9 o’clock Nasty: Would we know? The people we interact with, and that is a lot through social media, a definite yes. But social media builds bubbles and we’re in a largely idiot-free space online. For the moment at least. We do occasionally get into trouble. Does someone in Oakland hearing our stuff react the way we hope they will? We don’t know and frankly, if they want to shout the words and attach their own meaning to them, that isn’t something we will ever control. As long as people are clear what our intent is, their response is their own business!
What is true is that we are blessed. Not in a sky-daddy way. In the sense of having the good fortune to be born at a time when the world was rolling in the right direction. I grew up frightened of the police because they would stop me in the street and search me on the way home. That kind of nonsense gradually receded from view. The world got better. Now we see the first signs of the fightback of the idiots, or the people that consider their right to prevent our rights as a life mission. It’s going to get hard. As Golden Plates said so eloquently “As the world returns to the type of fascist theocracy not known since the crusades, we assume due to lack of science education in the western hemisphere, we will continue to play stringed instruments as the ship goes down.”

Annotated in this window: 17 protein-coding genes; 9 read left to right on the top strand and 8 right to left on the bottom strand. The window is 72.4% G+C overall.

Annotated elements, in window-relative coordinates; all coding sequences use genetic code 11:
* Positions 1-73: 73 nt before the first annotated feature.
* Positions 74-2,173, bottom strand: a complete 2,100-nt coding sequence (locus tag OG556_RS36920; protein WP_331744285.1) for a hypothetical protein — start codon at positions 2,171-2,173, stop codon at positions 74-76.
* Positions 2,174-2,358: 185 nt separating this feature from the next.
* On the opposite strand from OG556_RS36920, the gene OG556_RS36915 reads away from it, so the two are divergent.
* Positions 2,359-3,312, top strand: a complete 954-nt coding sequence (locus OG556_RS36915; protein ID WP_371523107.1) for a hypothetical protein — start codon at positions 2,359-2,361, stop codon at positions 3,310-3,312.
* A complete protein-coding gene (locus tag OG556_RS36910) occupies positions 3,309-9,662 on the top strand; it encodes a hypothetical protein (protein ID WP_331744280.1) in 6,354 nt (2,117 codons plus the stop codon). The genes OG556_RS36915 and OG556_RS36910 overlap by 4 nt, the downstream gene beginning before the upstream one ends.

FTS: What was the coolest (and/or weirdest… weirdest is always good) live show you’ve ever played?
9 o’clock Nasty: We are about to do our first proper live gig on 19th August in Brighton UK. So that is a hard question to answer. But we have collectively played many, many times. We did have a first gig before we’d even released a song last year in Germany. We only had three songs worked out and we were in quite a strange frame of mind, playing with borrowed instruments in a room full of people that were very enthusiastic to see a new English punk band. Pete and Ted are both bass players (Pete typically plays guitar for 9 o’clock Nasty now) so we had this huge drum kit and two bass guitars, one full-on fuzz, one subsonic. We’re told it sounded very different but on the second song three guys tried to come on stage and it all got very strange. At first it looked like they were going to try and unplug Pete and it would be a huge fight, but then Pete was hugging them and crying and it turned out to be people from a band who we’d played with years before in the Czech Republic who were the brass section for the headlining act. So we gained three incredible trumpet players to play the last song.
FTS: What are some under-the-radar bands or artists you love, and want to share with our readers?